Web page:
Permissions are one of the essential features in Android’s security design. Simply put, permissions define the behaviour of your Android device, or any computer system. They ask questions such as, what kind of App is this? Should a newly installed App be allowed to access the camera? Then follow up by informing the user and asking that person to explicitly allow or deny the App they presumably installed to make use of the camera. This complex system provides for the privacy of the user, and by restricting applications to specific permissions they are granted the overall security of the mobile device.
“A central design point of the Android security architecture is that no app, by default, has permission to perform any operations that would adversely impact other apps, the operating system, or the user.” - Android documentation
Check out this YouTube video on Managing Android Permissions.
How was this goal achieved? By building off the already complex structure of Linux permissions. Let's take a quick look at how basic Linux permissions work, and then discuss how Google expanded on that model. In Linux there are several basic permissions: Read, write, and execute. Each of these represents an elevated level of access to the Linux system, with the ability to read data being the lowest level and the ability to read, write, and execute on Apps and services being the highest. These three levels are supplemented by user access permissions, which define how much a user or group of users can modify the system. Each user and each group of users can be granted different levels of authority to make system-affecting decisions. Administrators naturally receive full authority, while other users and groups can be allotted less authority depending on their relationship to the system in question, for example they may be guests with no strong authority, or normal users with just enough authority to modify their own user experience and use permitted Apps.
Android takes these basic permissions which provide a moderate level of abstraction and expands them all to encompass and isolate as much of the system as possible. Every App and service installed on an Android device runs as its own user, with associated Apps and services belonging to a common group. This expansion of the user and group identity permissions allows the Android system to treat every App installed as an individual case, inform the person using the device of what that App is requesting permission to use, and receive explicit consent from that human being to do so. In CopperheadOS, we go the extra mile to lock down the permission scheme further.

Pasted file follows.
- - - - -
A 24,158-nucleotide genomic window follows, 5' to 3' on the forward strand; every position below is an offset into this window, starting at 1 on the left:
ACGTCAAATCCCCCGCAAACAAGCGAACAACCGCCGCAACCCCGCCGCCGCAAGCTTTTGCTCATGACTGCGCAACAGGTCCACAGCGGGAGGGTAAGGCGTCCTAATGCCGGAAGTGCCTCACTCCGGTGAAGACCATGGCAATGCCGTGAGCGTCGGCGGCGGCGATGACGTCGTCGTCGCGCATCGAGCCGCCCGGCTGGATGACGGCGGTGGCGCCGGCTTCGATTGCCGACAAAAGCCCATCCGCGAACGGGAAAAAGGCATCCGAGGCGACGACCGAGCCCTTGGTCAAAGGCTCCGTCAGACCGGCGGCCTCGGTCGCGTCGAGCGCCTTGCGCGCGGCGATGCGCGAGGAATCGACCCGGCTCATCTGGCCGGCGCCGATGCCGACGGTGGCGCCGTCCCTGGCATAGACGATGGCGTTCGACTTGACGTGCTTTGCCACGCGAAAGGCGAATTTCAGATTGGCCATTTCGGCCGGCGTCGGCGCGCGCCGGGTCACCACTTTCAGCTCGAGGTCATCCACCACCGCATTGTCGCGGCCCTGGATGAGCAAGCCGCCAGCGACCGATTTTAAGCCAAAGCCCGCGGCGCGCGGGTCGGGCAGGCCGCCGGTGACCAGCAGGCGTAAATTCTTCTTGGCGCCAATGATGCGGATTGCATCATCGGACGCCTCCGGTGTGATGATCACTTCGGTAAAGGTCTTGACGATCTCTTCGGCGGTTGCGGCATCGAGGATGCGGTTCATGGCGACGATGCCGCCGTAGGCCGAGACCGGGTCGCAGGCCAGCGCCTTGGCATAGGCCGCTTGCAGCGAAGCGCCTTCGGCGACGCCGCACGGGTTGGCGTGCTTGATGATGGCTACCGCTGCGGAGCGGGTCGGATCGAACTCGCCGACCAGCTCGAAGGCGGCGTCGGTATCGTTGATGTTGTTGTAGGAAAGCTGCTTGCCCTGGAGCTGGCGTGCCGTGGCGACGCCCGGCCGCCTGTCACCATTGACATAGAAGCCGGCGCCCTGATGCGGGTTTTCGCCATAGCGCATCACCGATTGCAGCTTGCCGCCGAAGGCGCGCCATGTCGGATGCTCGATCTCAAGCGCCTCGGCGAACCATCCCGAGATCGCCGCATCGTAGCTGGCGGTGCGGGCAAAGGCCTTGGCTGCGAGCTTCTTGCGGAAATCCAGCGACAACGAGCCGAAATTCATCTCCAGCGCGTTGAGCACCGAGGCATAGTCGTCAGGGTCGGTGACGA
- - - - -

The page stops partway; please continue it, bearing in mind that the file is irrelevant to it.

That brings us to the next question: How does the Android system decide which permissions need to be granted by a person? By separating permissions into threat categories, the system knows that any component which contains, transmits or records user data is a dangerous permission. Any permission in this category requires human interaction for modification. Some of the components or features which fall into this category are:
- Camera, microphone and speakers.
- Network and phone
- Touch input.
- Any device specific components such as sensor packages for motion or temperature, step counters.
- The internal file system in which user data is stored.
Applications which bypass the Play Stores defenses are often malicious insofar as they cast a wide net over permission access without obvious or real requirements for the permissions requested. While Google is actively working on thwarting this threat, Android users should be cautious on the permissions required by each application and should map those requirements to the application’s function. A camera filter App asking for phone permissions should raise suspicions. Best practice would have the permission be denied. If the application doesn’t work because a suspicious permission isn’t granted then it’s probably a better idea to avoid the application, or a review of the applications history should be done. Having a user’s data siphoned off to unknowable parties is not worth the trade-off for convenience. Not all permission requests are malicious. Applications must ask for permission from a user. Often Android application developers will attempt to lessen troubleshooting problems by requesting more permissions than strictly necessary. It’s best to make sure users consistently curate their list of applications to avoid malware slipping through their scrutiny.
There is another category of permissions in the Android system provided to Accessibility services, designed to facilitate use of devices by persons with special needs. These permissions transcend the dangerous category as they have been given deep access to the Android system in order to provide necessary functions. For that reason, accessibility services make a very attractive target for malware. Accessibility services are granted access to overwrite the screen, simulate touch input and much more. This deep access can and is often abused by malware to achieve device administration privileges, install more malware, leak user data, and worse. It is very important that any Accessibility services installed on an Android system are sourced from only the most trustworthy sources, and should only be installed if necessary. Any App you may install which wants to run as an Accessibility service should be regarded as deeply suspicious. We recommend that Android users routinely review and curate their installed apps and especially scrutinize those with Accessibility Services access.